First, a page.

Go Back   Horizons Unlimited - The HUBB > Planning, Trip > Staying Healthy on the Road
Staying Healthy on the Road Medical info, e.g. malaria, vaccinations, travel medical tips, medical insurance, where to find a doctor.
Photo by Bettina Hoebenreich, At the foot of the Bear Glaciers, eternal ice, British Columbia, Canada

Adventure is what you make it

Photo by Bettina Hoebenreich, at the foot of the Bear Glaciers, British Columbia, Canada.



Ripcord Rescue Travel Insurance.

Like Tree3Likes

Reply
 
LinkBack Thread Tools Display Modes
  #16  
Old 18 Jan 2012
chris's Avatar
Registered Users
Veteran HUBBer
 
Join Date: Jun 2000
Location: GOC
Posts: 3,319
Quote:
Originally Posted by AliBaba View Post
The perfect training (for me) is to drive enduro.

It's fun, it's hard and beside training every muscle in your body it makes you ready for the looong days. The training you get by picking up the bike is an extra bonus!
I agree completely. Enduro riding will also help to dramatically improve your road/gravel/easy trails riding technique. Better riding skills means you'll have to pick the bike up less too.

There's nothing like time in (on?) the saddle to get your biking strength up.

Clearly having less surplus mass (aka fat/spare tyre/ belly etc) also helps. Maybe I need to take this advice too?

Also when you're riding, choose the best line and read the road ahead, and you'll need to work less hard/fight the bike less.

cheers
Chris
Reply With Quote
  #17  
Old 22 Jan 2012
Registered Users
Veteran HUBBer
 
Join Date: Mar 2011
Location: Brazil
Posts: 134
Anyone knows a generic gym workout routine for motorcycle riders? I´m planing to do a relatively long route (about 12k kms / 7.5k miles) in December on a small 125cc bike and because of this I want to start to train next month. I was talking to a personal trainer friend of mine and he suggested me to focus on legs, back and weight lifting workouts.
Reply With Quote
  #18  
Old 23 Jan 2012
Registered Users
Veteran HUBBer
 
Join Date: Aug 2010
Location: Melbourne
Posts: 266
Quote:
Originally Posted by bkm_br View Post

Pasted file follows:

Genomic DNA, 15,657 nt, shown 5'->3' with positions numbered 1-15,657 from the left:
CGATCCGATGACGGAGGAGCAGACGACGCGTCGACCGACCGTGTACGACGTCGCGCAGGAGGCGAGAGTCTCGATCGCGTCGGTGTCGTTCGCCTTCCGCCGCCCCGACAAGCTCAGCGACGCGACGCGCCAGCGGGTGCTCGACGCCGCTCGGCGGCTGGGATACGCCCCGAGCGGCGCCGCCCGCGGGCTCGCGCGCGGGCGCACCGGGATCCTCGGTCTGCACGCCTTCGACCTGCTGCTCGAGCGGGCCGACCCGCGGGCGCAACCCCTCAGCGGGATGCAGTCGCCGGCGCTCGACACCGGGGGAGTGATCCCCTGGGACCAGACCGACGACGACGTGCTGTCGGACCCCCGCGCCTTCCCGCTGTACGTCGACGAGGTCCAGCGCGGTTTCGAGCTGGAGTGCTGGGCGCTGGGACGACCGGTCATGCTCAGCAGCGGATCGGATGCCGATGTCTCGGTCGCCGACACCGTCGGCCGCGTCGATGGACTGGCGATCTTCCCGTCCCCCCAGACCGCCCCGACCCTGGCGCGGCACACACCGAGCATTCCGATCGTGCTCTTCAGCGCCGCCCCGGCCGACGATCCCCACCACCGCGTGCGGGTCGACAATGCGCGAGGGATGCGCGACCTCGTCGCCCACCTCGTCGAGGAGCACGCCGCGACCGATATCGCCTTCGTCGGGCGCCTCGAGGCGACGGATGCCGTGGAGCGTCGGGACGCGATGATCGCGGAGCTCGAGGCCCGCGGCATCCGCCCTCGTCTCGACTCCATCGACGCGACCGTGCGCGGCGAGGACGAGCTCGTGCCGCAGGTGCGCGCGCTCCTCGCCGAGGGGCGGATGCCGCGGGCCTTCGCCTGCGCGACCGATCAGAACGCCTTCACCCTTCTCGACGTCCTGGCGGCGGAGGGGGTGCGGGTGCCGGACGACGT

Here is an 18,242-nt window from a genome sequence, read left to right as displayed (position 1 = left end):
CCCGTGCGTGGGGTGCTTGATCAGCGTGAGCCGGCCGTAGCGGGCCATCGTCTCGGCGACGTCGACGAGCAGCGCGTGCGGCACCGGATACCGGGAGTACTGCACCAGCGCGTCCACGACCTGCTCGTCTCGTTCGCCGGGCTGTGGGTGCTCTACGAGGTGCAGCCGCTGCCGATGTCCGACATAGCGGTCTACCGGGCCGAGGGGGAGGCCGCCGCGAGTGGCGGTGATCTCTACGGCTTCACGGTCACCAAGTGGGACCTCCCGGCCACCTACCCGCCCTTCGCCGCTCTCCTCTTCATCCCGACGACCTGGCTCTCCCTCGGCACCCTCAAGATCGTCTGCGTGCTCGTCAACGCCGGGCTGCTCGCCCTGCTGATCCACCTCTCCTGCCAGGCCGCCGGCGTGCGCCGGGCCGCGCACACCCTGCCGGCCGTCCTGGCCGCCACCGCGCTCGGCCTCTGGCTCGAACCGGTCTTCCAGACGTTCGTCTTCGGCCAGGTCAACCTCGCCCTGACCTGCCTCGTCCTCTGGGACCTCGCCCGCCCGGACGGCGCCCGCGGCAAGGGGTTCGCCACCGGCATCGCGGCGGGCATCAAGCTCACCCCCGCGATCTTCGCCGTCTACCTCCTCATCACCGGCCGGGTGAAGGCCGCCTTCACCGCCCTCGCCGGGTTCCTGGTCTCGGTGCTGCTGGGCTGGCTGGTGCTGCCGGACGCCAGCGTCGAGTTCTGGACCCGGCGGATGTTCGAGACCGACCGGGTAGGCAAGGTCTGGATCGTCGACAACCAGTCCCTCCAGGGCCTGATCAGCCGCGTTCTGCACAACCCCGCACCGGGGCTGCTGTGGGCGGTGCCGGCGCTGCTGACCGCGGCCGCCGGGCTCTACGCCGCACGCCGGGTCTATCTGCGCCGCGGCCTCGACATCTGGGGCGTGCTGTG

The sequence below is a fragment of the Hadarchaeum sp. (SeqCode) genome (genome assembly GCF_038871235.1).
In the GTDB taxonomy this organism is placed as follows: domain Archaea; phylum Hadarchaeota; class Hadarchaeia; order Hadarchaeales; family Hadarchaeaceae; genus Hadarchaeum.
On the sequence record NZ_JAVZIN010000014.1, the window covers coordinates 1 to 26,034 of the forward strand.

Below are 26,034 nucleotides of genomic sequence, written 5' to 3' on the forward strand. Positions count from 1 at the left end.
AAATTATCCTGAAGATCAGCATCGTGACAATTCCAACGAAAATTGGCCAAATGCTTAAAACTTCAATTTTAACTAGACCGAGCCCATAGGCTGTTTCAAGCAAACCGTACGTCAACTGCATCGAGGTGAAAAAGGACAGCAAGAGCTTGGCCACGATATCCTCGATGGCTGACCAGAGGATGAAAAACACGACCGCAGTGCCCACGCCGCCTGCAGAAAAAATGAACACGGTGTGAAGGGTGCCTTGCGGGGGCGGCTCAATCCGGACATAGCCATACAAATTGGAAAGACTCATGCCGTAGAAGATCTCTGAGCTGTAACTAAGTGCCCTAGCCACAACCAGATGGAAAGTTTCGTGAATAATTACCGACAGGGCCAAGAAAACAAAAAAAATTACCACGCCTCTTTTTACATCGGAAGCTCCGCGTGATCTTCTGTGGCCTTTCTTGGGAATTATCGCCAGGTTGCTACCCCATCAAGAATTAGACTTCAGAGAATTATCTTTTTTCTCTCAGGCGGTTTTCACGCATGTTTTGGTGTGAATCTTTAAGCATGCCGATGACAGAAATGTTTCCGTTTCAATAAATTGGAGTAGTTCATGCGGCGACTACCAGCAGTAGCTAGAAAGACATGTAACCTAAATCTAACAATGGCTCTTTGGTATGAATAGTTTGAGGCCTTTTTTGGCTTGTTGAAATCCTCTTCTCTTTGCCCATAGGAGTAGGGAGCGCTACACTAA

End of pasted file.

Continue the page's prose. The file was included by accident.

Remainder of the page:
Anyone knows a generic gym workout routine for motorcycle riders? I´m planing to do a relatively long route (about 12k kms / 7.5k miles) in December on a small 125cc bike and because of this I want to start to train next month. I was talking to a personal trainer friend of mine and he suggested me to focus on legs, back and weight lifting workouts.
If your not used to training I would get a GOOD trainer to design a Bodyweight program that you can continue on the road. Forget weights and machines as you are unlikely to have them along the way and seriously are you going to go looking for a gym to workout in a few times per week? Not going to happen.

You can increase muscular size, strength and endurance and cardiovascular endurance using bodyweight exercises only, no machines required apart from a hotel door or park with playground equipment for pullup variations.

I am in the best shape of my life and I no longer lift weights per se (i do use kettlebells but sport style not hard style)

If you want inspiration get the book Convict Conditioning. it identifies 6 major multi-joint exercises with 10 progressions for each exercise from easy to Freaking hard. Its all you need. Most trainers are useless unless they have a squat rack and machines in front of them. YMMV

Bottom line get a program you can continue on the road.

Good Luck!
Reply With Quote
  #19  
Old 23 Jan 2012
mattcbf600's Avatar
Gold Member
Veteran HUBBer
 
Join Date: Aug 2006
Location: London, England
Posts: 706
@chris - I would LOVE to get out on the bike and ride off-road every day - but reality hits me every morning at 6:30am and dictates I get out of bed and earn money to pay for the money pit that is my motorbike ;-) So the gym has to be the option for the week.

@bkm_br - I know nothing about this stuff - which is why I started the thread - but my trainer has gone away and done a load of research on muscle groups, cardio requirements and that kind of jazz. She has me doing alternate days strength and endurance.

The strength part targets the muscle groups most used - the lower back (supermans) and twists with weight (you can use 2 litre bottles of water for this), then wrists with weights (again you can use water bottles), all parts of the arms, chest and upper back. The important part is to make sure that the exercise you're doing is in proportion so you don't end up (as I've done in the past) over-exercising one muscle to the detriment of another - resulting in pain and discomfort. For the lower body it's a combination of flexibility (around the world lunges) and strength - again using water bottles for added weight.

For endurance we're essentially doing circuit training. 9 sets of 1 min each designed to keep the heart rate up but consistent over the 9 min period. We do 4 sets of these followed by abs. The circuits contain core (crunches - and variations thereof) straight cardo (think running and lifting your knees to your chest, or jumps left to right or back and forth), with modified press-ups (I'm not strong enough to do a full min of full press-ups yet) and so on.... the idea is there's a real mix of exercises in there that are designed for me to be able to do them - but find it hard - but not so hard I can't keep them up for 1 min each.